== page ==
More than 4,000 Fort Dodge students, from both Fort Dodge Community School District and St. Edmond Catholic School, along with faculty and staff, family and friends, filled Dodger Stadium Wednesday to celebrate the end of the school year and a successful five months of Rachel's Challenge.
Fort Dodge schools cooperatively implemented Rachel's Challenge in January, an effort to promote acts of kindness and inclusion not only among students, but in the community.
"I think this, to my knowledge, is the first time we've had all of our students, Fort Dodge and St. Edmond, in one place at one time," Doug Van Zyl, FDCSD superintendent, said. "It's not about the schools; it's about the community of Fort Dodge and how we embrace one another."
-Messenger photos by Hans Madsen
Students help stretch a paper chain down the length of the field at Dodger Stadium Wednesday morning during an event held to celebrate the local success of Rachel’s Challenge. Each link represents an act of kindness.
Van Zyl said that while the effort has taken place for the last five months, hopefully, "this will continue for years and years."
"A chain reaction has already begun," he said.
Mayor Matt Bemrich, agreeing with Van Zyl that the effort is "bigger than any one school," proclaimed May 26 to June 1 "Rachel's Challenge Week" in Fort Dodge.
"I urge all citizens to offer their support," Bemrich said, "as we continue to be the answer and to look for the best in others."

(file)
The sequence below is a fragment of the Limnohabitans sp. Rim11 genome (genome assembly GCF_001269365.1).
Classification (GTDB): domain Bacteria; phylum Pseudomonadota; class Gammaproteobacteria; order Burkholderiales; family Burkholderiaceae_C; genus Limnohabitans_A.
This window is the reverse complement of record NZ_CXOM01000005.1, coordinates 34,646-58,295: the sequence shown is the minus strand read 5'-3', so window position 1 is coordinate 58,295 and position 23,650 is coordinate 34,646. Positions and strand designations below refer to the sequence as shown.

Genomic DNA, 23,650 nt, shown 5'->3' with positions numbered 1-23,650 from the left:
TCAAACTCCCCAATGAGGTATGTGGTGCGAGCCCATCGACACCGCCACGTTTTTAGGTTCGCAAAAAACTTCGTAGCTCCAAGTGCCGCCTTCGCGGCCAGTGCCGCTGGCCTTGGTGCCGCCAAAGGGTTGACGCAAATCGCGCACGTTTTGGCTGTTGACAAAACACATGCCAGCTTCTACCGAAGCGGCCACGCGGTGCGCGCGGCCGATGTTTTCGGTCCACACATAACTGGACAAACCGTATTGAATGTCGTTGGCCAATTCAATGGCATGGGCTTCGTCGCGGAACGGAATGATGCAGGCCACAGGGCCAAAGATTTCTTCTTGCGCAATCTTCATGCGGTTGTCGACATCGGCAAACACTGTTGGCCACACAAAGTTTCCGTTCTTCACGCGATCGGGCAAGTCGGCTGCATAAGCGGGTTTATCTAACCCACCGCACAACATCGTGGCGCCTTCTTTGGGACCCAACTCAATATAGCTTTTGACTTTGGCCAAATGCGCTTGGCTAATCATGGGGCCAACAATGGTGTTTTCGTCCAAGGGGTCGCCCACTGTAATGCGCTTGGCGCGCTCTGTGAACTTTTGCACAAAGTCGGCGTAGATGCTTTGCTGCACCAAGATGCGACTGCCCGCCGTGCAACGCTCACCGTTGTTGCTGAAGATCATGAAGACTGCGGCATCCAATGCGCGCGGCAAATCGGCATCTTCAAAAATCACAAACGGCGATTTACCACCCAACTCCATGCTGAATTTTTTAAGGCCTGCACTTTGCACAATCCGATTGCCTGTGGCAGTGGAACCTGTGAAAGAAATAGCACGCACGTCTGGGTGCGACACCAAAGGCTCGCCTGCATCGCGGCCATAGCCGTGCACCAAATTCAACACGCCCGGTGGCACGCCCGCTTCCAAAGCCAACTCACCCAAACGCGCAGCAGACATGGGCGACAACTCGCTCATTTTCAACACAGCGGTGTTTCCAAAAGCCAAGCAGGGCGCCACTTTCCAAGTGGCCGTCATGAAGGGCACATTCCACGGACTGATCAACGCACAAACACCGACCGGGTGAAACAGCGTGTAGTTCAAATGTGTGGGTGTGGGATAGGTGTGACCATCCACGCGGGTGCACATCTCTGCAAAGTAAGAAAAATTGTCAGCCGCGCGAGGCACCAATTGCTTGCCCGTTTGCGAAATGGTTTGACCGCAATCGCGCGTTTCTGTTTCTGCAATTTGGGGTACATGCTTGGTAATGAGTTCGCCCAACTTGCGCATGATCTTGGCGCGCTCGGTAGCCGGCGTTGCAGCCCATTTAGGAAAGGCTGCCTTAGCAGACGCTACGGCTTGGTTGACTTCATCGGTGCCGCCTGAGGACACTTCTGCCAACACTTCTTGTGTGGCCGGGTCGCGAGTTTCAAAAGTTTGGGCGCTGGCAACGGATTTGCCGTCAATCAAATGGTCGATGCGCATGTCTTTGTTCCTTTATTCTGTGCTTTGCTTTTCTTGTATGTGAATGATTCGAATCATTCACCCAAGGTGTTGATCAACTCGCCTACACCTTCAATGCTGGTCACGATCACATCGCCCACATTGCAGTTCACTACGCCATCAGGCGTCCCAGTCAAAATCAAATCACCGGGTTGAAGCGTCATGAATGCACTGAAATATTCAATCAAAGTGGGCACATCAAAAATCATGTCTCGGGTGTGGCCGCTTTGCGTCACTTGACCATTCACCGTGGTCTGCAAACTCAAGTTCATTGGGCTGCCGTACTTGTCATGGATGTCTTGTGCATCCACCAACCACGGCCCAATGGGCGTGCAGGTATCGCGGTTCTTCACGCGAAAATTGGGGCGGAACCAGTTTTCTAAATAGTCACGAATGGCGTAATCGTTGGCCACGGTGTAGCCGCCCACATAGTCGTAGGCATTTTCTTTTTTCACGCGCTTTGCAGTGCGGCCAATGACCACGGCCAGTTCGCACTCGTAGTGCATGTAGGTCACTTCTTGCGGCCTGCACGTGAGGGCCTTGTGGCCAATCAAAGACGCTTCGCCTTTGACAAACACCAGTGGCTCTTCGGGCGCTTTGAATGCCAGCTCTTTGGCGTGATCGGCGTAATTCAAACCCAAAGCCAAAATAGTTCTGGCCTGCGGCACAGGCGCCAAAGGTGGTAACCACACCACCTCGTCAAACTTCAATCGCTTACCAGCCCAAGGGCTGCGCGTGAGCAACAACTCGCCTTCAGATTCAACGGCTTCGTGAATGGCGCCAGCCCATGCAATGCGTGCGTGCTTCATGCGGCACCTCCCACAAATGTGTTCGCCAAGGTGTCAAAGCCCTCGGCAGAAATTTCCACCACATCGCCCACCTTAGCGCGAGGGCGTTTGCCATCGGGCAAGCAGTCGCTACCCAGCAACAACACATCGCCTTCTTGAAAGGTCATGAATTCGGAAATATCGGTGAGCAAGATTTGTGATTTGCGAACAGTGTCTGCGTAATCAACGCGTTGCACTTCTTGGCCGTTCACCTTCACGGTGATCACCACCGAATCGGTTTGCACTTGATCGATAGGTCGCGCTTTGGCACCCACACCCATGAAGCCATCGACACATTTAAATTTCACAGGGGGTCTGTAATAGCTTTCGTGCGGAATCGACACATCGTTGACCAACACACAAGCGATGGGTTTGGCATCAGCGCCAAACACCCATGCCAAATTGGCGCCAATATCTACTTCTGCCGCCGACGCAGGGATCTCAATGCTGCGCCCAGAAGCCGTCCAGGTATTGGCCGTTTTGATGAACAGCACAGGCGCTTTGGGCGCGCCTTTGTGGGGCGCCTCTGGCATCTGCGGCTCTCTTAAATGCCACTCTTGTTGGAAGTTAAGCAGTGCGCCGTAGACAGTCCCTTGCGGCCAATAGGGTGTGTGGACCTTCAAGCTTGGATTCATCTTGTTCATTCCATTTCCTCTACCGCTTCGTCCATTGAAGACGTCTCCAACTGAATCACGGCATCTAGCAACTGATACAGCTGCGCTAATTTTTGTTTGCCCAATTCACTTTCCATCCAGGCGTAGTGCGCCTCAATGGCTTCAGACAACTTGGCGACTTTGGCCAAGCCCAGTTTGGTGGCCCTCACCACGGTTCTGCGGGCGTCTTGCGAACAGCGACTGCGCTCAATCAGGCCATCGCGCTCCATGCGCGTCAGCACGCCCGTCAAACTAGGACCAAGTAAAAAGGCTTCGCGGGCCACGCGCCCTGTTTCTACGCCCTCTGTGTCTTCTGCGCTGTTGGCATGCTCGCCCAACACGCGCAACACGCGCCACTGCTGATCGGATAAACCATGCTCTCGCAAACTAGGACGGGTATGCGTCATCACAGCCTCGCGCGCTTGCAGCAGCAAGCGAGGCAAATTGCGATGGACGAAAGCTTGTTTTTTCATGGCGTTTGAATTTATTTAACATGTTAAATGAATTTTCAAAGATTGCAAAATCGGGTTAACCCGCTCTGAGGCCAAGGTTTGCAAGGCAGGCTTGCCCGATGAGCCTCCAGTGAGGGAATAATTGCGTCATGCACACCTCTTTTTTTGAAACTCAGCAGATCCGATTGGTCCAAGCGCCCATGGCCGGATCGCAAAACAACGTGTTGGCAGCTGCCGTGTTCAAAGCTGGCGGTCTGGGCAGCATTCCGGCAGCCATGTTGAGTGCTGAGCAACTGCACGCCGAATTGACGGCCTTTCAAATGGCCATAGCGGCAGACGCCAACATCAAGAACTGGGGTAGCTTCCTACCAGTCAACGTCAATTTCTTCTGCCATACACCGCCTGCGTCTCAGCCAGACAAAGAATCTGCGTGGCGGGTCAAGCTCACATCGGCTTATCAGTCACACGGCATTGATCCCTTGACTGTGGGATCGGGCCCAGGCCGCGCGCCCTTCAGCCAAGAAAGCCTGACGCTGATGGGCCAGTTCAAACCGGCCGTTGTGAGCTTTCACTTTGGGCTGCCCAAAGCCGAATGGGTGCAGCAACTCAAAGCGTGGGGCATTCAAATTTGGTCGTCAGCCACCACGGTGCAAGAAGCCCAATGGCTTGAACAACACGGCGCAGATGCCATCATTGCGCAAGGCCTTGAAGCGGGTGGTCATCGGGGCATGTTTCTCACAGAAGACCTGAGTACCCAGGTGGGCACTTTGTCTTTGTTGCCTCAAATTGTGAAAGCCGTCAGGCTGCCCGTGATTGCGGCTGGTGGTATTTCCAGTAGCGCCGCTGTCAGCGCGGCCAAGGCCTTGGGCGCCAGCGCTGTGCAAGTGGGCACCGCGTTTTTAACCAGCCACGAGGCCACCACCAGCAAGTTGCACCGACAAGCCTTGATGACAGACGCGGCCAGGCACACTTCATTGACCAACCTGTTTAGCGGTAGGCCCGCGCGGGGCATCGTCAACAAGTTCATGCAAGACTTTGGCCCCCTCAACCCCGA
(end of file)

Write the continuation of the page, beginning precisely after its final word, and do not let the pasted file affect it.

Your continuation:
Jennifer Lane, FDCSD director of communications, emceed the event, surrounded by middle and high school students in the bleachers and a football field filled with elementary school students. Lane described the day as a celebration of their efforts throughout the year.
"I'm so proud of our students, all you've done to show compassion for your fellow students," she said. "I hope you come back in the fall in that mode."
Long chains of paper links in various colors were brought out by students and staff, who wore bright orange shirts that read, "Accept the Challenge." The links were given in elementary and middle schools to students who helped another student with homework, sharing a pencil, or inviting another student to join them at lunch or in play at recess, among other acts of kindness.
The chains were extended the length of the football field.
"Since January, students have been performing acts of kindness," Amy Westcott, FDCSD special ed teacher, said. "Each link is an act of kindness. Our goal was to have 100 yards."
There was tension in the crowd and on the field as some of the chains broke while they were carried. Students stood over the chains so the wind would not roll them away. Those in orange shirts helping out began running back to where the chains were kept.
"We didn't have enough people to carry them," Westcott announced, "so they have to go back for more."
It took more than 15 minutes for all the chains to be brought out and still they hadn't all been straightened out.
"I would say we smashed our goal," Westcott said. "We have well over 600 yards of kindness here. You did an amazing job."
She added, "Keep up the good work over the summer."
Concluding, the students in orange shirts raced to the center of the field and clapped and danced to "What Makes You Beautiful" by One Direction.